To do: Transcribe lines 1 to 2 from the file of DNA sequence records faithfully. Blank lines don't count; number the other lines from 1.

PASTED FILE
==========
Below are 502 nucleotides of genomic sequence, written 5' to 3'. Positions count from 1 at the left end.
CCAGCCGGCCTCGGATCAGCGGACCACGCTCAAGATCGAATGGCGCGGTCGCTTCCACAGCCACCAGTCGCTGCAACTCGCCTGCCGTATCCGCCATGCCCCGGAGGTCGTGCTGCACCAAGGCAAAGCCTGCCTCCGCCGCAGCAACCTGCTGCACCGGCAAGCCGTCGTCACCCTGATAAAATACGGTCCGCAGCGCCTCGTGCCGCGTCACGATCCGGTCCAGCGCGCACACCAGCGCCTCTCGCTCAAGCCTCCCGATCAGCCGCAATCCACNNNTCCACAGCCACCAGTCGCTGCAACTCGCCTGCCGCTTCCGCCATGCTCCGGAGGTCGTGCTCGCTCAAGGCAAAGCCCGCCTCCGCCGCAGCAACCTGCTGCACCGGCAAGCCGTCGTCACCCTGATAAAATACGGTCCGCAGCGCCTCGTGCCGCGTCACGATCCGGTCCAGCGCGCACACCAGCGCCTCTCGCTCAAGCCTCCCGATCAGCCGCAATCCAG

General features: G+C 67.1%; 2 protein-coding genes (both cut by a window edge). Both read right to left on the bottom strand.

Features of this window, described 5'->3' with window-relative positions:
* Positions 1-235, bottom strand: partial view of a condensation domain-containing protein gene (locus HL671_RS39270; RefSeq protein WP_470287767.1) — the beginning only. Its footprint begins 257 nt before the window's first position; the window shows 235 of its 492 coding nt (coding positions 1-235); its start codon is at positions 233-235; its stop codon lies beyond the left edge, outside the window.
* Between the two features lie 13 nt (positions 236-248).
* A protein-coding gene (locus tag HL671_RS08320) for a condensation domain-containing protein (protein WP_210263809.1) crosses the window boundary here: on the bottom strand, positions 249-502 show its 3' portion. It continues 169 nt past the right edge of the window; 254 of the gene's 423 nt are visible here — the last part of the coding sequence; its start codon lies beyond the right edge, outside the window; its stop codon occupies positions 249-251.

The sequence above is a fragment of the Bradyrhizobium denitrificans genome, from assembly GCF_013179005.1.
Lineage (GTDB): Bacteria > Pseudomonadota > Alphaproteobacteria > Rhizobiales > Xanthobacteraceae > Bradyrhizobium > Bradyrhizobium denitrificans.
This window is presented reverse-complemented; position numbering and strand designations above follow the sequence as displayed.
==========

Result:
Below are 502 nucleotides of genomic sequence, written 5' to 3'. Positions count from 1 at the left end.
CCAGCCGGCCTCGGATCAGCGGACCACGCTCAAGATCGAATGGCGCGGTCGCTTCCACAGCCACCAGTCGCTGCAACTCGCCTGCCGTATCCGCCATGCCCCGGAGGTCGTGCTGCACCAAGGCAAAGCCTGCCTCCGCCGCAGCAACCTGCTGCACCGGCAAGCCGTCGTCACCCTGATAAAATACGGTCCGCAGCGCCTCGTGCCGCGTCACGATCCGGTCCAGCGCGCACACCAGCGCCTCTCGCTCAAGCCTCCCGATCAGCCGCAATCCACNNNTCCACAGCCACCAGTCGCTGCAACTCGCCTGCCGCTTCCGCCATGCTCCGGAGGTCGTGCTCGCTCAAGGCAAAGCCCGCCTCCGCCGCAGCAACCTGCTGCACCGGCAAGCCGTCGTCACCCTGATAAAATACGGTCCGCAGCGCCTCGTGCCGCGTCACGATCCGGTCCAGCGCGCACACCAGCGCCTCTCGCTCAAGCCTCCCGATCAGCCGCAATCCAG